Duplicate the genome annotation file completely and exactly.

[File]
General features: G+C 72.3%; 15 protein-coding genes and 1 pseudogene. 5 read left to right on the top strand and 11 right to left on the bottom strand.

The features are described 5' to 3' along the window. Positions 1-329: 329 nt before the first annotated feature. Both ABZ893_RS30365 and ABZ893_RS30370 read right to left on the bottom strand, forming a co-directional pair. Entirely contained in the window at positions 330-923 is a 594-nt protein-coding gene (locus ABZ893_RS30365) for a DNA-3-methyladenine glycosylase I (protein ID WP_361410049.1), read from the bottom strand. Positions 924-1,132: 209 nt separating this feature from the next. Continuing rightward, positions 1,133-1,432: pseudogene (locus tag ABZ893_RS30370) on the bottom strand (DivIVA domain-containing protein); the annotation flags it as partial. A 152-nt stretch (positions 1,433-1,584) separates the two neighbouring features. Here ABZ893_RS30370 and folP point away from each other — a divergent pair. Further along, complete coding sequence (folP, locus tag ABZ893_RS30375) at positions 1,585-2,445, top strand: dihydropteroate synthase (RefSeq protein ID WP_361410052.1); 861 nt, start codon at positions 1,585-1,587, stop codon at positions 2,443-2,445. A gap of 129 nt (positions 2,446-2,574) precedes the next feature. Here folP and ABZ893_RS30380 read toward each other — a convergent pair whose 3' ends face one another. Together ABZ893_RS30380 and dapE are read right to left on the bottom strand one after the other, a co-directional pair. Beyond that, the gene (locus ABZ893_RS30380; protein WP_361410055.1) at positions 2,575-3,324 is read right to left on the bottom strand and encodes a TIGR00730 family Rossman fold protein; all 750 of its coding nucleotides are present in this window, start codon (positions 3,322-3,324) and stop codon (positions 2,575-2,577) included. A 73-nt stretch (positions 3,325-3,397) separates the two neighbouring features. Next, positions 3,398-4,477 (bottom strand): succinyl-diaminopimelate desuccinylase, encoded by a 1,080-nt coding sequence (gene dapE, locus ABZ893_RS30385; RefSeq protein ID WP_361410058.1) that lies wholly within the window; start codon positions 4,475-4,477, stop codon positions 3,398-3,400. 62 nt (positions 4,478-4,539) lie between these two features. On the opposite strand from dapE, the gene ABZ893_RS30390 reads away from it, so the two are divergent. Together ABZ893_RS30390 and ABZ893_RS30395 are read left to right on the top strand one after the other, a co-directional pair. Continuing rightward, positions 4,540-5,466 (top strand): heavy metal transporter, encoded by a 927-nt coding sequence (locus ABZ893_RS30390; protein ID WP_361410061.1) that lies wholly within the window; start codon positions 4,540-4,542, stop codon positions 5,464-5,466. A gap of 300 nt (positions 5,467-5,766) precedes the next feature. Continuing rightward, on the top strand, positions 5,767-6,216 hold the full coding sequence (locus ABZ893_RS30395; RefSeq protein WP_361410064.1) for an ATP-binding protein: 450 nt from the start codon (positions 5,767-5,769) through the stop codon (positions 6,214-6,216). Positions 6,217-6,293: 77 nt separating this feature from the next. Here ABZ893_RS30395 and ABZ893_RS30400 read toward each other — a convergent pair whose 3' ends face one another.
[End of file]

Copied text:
General features: G+C 72.3%; 15 protein-coding genes and 1 pseudogene. 5 read left to right on the top strand and 11 right to left on the bottom strand.

The features are described 5' to 3' along the window. Positions 1-329: 329 nt before the first annotated feature. Both ABZ893_RS30365 and ABZ893_RS30370 read right to left on the bottom strand, forming a co-directional pair. Entirely contained in the window at positions 330-923 is a 594-nt protein-coding gene (locus ABZ893_RS30365) for a DNA-3-methyladenine glycosylase I (protein ID WP_361410049.1), read from the bottom strand. Positions 924-1,132: 209 nt separating this feature from the next. Continuing rightward, positions 1,133-1,432: pseudogene (locus tag ABZ893_RS30370) on the bottom strand (DivIVA domain-containing protein); the annotation flags it as partial. A 152-nt stretch (positions 1,433-1,584) separates the two neighbouring features. Here ABZ893_RS30370 and folP point away from each other — a divergent pair. Further along, complete coding sequence (folP, locus tag ABZ893_RS30375) at positions 1,585-2,445, top strand: dihydropteroate synthase (RefSeq protein ID WP_361410052.1); 861 nt, start codon at positions 1,585-1,587, stop codon at positions 2,443-2,445. A gap of 129 nt (positions 2,446-2,574) precedes the next feature. Here folP and ABZ893_RS30380 read toward each other — a convergent pair whose 3' ends face one another. Together ABZ893_RS30380 and dapE are read right to left on the bottom strand one after the other, a co-directional pair. Beyond that, the gene (locus ABZ893_RS30380; protein WP_361410055.1) at positions 2,575-3,324 is read right to left on the bottom strand and encodes a TIGR00730 family Rossman fold protein; all 750 of its coding nucleotides are present in this window, start codon (positions 3,322-3,324) and stop codon (positions 2,575-2,577) included. A 73-nt stretch (positions 3,325-3,397) separates the two neighbouring features. Next, positions 3,398-4,477 (bottom strand): succinyl-diaminopimelate desuccinylase, encoded by a 1,080-nt coding sequence (gene dapE, locus ABZ893_RS30385; RefSeq protein ID WP_361410058.1) that lies wholly within the window; start codon positions 4,475-4,477, stop codon positions 3,398-3,400. 62 nt (positions 4,478-4,539) lie between these two features. On the opposite strand from dapE, the gene ABZ893_RS30390 reads away from it, so the two are divergent. Together ABZ893_RS30390 and ABZ893_RS30395 are read left to right on the top strand one after the other, a co-directional pair. Continuing rightward, positions 4,540-5,466 (top strand): heavy metal transporter, encoded by a 927-nt coding sequence (locus ABZ893_RS30390; protein ID WP_361410061.1) that lies wholly within the window; start codon positions 4,540-4,542, stop codon positions 5,464-5,466. A gap of 300 nt (positions 5,467-5,766) precedes the next feature. Continuing rightward, on the top strand, positions 5,767-6,216 hold the full coding sequence (locus ABZ893_RS30395; RefSeq protein WP_361410064.1) for an ATP-binding protein: 450 nt from the start codon (positions 5,767-5,769) through the stop codon (positions 6,214-6,216). Positions 6,217-6,293: 77 nt separating this feature from the next. Here ABZ893_RS30395 and ABZ893_RS30400 read toward each other — a convergent pair whose 3' ends face one another.